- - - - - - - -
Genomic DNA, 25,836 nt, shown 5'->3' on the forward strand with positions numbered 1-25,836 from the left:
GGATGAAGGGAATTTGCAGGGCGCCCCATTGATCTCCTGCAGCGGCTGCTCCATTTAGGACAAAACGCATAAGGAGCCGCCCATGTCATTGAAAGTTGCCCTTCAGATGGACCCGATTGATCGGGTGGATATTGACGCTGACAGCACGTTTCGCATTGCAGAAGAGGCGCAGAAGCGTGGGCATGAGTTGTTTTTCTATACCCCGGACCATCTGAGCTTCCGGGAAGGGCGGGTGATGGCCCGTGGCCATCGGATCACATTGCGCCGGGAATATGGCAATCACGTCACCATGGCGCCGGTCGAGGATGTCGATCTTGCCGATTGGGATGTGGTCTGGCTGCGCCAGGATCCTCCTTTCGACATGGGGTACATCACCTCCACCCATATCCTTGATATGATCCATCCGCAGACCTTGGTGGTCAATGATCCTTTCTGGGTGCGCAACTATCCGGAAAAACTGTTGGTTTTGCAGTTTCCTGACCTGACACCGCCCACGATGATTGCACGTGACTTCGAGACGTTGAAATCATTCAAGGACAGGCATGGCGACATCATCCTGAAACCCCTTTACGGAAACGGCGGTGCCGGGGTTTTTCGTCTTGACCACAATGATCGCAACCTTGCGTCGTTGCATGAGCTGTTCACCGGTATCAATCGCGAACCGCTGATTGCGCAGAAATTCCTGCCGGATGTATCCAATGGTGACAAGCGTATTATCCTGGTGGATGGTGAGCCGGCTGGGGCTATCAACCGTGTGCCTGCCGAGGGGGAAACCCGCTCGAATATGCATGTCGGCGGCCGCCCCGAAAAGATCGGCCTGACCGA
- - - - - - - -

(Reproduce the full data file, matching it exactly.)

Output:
Genomic DNA, 25,836 nt, shown 5'->3' on the forward strand with positions numbered 1-25,836 from the left:
GGATGAAGGGAATTTGCAGGGCGCCCCATTGATCTCCTGCAGCGGCTGCTCCATTTAGGACAAAACGCATAAGGAGCCGCCCATGTCATTGAAAGTTGCCCTTCAGATGGACCCGATTGATCGGGTGGATATTGACGCTGACAGCACGTTTCGCATTGCAGAAGAGGCGCAGAAGCGTGGGCATGAGTTGTTTTTCTATACCCCGGACCATCTGAGCTTCCGGGAAGGGCGGGTGATGGCCCGTGGCCATCGGATCACATTGCGCCGGGAATATGGCAATCACGTCACCATGGCGCCGGTCGAGGATGTCGATCTTGCCGATTGGGATGTGGTCTGGCTGCGCCAGGATCCTCCTTTCGACATGGGGTACATCACCTCCACCCATATCCTTGATATGATCCATCCGCAGACCTTGGTGGTCAATGATCCTTTCTGGGTGCGCAACTATCCGGAAAAACTGTTGGTTTTGCAGTTTCCTGACCTGACACCGCCCACGATGATTGCACGTGACTTCGAGACGTTGAAATCATTCAAGGACAGGCATGGCGACATCATCCTGAAACCCCTTTACGGAAACGGCGGTGCCGGGGTTTTTCGTCTTGACCACAATGATCGCAACCTTGCGTCGTTGCATGAGCTGTTCACCGGTATCAATCGCGAACCGCTGATTGCGCAGAAATTCCTGCCGGATGTATCCAATGGTGACAAGCGTATTATCCTGGTGGATGGTGAGCCGGCTGGGGCTATCAACCGTGTGCCTGCCGAGGGGGAAACCCGCTCGAATATGCATGTCGGCGGCCGCCCCGAAAAGATCGGCCTGACCGA